The bogus sanction claimants were revealed by Welfare Weekly – a one-person online news aggregator.

And the UN investigation has come about due to the tireless work of activist group Disabled People Against Cuts.

Add to this the story of the 49 secret DWP investigations into claimant deaths, revealed earlier this year by John Pring’s Disability News Service, and a startling truth emerges.

The DWP is now largely being held to account not by opposition politicians, not by well-funded charities such as Disability Rights UK, but by activists with virtually no income.

One of the main weapons of these new campaigners is the Freedom of Information Act. But we know that the government is already taking steps to try to dramatically curtail the use of the Act.

How long before the government – or its multinational partners – also decide to take action against the campaigners themselves?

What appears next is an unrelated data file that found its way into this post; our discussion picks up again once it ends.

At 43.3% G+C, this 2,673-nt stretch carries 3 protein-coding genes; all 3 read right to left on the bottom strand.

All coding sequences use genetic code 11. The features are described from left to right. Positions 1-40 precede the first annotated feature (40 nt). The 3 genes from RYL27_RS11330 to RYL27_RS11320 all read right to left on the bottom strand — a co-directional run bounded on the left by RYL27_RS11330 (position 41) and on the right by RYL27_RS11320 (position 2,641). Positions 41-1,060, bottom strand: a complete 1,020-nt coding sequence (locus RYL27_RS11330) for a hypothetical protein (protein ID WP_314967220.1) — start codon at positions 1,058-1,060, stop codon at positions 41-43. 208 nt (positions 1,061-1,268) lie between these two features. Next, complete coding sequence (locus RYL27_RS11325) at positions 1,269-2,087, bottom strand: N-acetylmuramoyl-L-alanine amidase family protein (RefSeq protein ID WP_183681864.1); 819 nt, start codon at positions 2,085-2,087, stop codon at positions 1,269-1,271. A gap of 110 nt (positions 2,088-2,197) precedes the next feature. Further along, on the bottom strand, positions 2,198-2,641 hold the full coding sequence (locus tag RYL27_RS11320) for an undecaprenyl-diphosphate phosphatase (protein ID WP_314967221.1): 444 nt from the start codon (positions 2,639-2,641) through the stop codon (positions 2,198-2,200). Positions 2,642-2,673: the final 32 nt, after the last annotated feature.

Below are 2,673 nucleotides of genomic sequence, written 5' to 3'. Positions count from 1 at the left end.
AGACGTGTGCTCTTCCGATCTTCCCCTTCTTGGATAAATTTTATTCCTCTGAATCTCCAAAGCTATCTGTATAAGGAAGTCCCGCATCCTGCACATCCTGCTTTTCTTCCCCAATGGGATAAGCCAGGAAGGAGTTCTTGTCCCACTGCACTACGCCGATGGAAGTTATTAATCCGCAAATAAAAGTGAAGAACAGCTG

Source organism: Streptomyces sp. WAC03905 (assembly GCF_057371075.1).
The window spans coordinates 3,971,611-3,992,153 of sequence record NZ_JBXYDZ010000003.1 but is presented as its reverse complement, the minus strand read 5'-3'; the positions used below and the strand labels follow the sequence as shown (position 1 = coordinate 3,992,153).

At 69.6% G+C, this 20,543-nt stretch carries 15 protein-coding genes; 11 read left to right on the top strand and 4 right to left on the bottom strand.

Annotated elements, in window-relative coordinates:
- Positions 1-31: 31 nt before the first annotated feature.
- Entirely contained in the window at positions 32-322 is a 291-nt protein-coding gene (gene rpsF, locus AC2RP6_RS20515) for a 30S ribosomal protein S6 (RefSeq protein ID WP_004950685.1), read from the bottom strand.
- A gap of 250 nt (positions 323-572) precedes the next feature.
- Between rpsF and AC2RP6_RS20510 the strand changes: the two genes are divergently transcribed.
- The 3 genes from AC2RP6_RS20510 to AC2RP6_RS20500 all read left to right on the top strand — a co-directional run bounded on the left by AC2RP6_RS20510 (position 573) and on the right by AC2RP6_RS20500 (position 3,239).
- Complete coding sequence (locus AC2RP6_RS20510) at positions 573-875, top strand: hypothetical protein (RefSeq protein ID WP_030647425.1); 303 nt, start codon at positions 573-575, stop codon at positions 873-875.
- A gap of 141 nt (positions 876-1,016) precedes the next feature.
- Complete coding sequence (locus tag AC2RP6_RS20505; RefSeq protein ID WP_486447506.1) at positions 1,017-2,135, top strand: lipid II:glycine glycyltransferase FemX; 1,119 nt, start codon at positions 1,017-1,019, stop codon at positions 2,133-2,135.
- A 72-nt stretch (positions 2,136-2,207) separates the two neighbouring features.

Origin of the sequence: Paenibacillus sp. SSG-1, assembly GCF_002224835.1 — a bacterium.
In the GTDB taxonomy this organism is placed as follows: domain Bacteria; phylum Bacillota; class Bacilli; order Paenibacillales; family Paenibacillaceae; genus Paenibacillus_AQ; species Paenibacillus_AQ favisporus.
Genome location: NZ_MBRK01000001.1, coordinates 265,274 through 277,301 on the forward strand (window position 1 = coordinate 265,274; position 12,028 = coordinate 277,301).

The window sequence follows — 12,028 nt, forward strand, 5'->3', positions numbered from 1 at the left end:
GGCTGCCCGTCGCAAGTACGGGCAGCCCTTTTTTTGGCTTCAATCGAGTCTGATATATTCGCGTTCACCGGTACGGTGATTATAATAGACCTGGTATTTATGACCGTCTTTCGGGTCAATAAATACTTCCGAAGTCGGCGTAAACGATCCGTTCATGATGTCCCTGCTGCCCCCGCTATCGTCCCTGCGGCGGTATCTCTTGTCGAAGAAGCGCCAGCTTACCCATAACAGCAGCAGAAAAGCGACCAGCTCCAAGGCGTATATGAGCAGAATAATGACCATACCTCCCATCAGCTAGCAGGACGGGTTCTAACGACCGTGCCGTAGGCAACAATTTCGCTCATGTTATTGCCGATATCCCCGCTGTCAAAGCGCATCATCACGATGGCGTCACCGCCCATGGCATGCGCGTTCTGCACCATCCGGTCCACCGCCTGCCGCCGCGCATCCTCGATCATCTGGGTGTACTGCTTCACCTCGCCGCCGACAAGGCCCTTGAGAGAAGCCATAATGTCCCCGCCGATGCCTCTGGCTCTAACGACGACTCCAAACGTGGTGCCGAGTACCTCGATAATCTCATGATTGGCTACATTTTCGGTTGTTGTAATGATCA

Source: The DWP is now largely being held to account not by opposition politicians, not by well-funded charities such as Disability Rights UK, but by activists with virtually no income. | Benefit tales

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Too poor to eat; too long to wait

'Bin diving': This is a stock shot of a man in Chelyabinsk, Russia, looking for food in rubbish bins - but it is happening here in the UK as well, and your Coalition Government will try every trick in the book to deny responsibility for it.

‘Bin diving’: This is a stock shot of a man in Chelyabinsk, Russia, looking for food in rubbish bins – but it is happening here in the UK as well, and your Coalition Government will try every trick in the book to deny responsibility for it.